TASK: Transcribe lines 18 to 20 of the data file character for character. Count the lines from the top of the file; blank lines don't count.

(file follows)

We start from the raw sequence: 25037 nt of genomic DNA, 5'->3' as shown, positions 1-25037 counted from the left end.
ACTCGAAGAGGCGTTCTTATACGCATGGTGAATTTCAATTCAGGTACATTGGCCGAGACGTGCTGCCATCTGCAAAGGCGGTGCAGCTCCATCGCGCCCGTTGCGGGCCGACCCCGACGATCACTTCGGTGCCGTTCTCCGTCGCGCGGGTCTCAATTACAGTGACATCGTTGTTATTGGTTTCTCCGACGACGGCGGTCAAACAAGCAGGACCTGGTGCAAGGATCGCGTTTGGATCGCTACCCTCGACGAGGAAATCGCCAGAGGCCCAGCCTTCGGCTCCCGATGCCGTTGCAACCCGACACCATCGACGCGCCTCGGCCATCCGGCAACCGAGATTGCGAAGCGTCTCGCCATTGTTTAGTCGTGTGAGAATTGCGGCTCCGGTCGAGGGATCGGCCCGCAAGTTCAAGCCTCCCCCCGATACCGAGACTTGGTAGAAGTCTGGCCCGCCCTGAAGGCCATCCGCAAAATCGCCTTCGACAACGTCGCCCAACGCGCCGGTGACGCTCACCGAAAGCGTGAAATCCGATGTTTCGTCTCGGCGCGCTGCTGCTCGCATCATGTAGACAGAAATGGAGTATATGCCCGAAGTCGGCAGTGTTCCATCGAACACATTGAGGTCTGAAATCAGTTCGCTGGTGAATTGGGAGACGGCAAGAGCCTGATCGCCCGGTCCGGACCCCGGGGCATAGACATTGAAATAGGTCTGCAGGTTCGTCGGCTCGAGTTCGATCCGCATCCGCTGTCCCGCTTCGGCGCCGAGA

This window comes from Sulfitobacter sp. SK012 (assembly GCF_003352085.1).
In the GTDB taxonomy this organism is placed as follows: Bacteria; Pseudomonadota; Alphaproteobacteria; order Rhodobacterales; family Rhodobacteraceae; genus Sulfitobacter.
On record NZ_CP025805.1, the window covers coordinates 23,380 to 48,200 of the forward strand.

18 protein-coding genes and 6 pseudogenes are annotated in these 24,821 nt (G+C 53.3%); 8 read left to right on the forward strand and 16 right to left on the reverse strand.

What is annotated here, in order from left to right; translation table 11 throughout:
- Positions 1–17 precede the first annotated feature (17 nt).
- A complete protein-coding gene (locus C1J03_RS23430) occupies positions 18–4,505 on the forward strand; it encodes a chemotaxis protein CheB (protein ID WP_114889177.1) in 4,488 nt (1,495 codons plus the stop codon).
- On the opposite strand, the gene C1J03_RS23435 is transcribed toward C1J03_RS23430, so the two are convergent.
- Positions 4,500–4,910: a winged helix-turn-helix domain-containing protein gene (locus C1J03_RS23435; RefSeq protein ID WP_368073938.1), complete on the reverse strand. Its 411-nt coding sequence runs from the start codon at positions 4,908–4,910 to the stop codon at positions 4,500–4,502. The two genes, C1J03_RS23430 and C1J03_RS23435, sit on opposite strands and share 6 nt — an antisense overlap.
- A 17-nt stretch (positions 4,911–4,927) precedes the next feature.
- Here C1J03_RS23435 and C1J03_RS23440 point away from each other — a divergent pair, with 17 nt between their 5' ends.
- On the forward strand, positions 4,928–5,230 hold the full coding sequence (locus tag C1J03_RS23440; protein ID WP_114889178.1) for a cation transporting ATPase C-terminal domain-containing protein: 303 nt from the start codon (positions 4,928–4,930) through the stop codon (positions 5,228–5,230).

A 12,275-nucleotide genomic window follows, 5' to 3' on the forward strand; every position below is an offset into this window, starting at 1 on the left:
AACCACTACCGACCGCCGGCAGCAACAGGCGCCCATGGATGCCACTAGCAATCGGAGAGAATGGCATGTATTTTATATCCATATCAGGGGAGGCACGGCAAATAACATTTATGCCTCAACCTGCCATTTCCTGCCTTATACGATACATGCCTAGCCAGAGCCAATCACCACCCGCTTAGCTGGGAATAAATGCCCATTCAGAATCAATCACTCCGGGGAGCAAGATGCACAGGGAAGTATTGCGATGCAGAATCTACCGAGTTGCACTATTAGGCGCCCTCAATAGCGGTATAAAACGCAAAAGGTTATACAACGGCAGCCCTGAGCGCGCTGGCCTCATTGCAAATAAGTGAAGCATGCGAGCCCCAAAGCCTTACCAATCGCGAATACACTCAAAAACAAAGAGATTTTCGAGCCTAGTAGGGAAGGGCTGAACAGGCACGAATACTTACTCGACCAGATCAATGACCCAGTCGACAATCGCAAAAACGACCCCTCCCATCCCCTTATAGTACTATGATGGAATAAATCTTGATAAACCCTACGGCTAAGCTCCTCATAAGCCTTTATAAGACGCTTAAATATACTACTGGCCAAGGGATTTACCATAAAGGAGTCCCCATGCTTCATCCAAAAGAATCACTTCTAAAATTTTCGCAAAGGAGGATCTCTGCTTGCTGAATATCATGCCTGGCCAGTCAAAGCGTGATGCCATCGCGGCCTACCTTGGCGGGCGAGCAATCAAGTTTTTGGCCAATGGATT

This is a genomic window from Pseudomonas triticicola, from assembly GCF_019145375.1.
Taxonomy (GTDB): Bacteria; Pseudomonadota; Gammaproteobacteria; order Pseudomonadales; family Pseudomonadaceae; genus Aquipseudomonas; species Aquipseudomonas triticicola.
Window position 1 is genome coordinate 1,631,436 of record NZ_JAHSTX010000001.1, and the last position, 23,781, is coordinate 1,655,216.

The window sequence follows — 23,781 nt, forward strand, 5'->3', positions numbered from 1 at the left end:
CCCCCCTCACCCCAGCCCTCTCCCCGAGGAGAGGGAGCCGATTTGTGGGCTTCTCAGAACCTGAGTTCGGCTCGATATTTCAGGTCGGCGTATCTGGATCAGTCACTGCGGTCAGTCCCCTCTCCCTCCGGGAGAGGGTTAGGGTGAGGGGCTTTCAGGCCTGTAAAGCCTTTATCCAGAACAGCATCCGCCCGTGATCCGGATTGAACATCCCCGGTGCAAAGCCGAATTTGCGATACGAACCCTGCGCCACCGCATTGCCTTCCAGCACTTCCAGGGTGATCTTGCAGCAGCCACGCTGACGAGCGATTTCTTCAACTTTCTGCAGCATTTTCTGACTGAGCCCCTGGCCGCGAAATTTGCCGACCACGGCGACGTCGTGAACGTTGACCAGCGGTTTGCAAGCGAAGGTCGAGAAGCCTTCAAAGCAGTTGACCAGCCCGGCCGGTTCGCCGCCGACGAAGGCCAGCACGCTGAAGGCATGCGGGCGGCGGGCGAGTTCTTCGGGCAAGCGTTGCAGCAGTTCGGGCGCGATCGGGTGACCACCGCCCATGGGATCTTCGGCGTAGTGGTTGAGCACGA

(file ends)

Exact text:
Taxonomy (GTDB): Bacteria; Pseudomonadota; Gammaproteobacteria; order Pseudomonadales; family Pseudomonadaceae; genus Aquipseudomonas; species Aquipseudomonas triticicola.
Window position 1 is genome coordinate 1,631,436 of record NZ_JAHSTX010000001.1, and the last position, 23,781, is coordinate 1,655,216.

The window sequence follows — 23,781 nt, forward strand, 5'->3', positions numbered from 1 at the left end: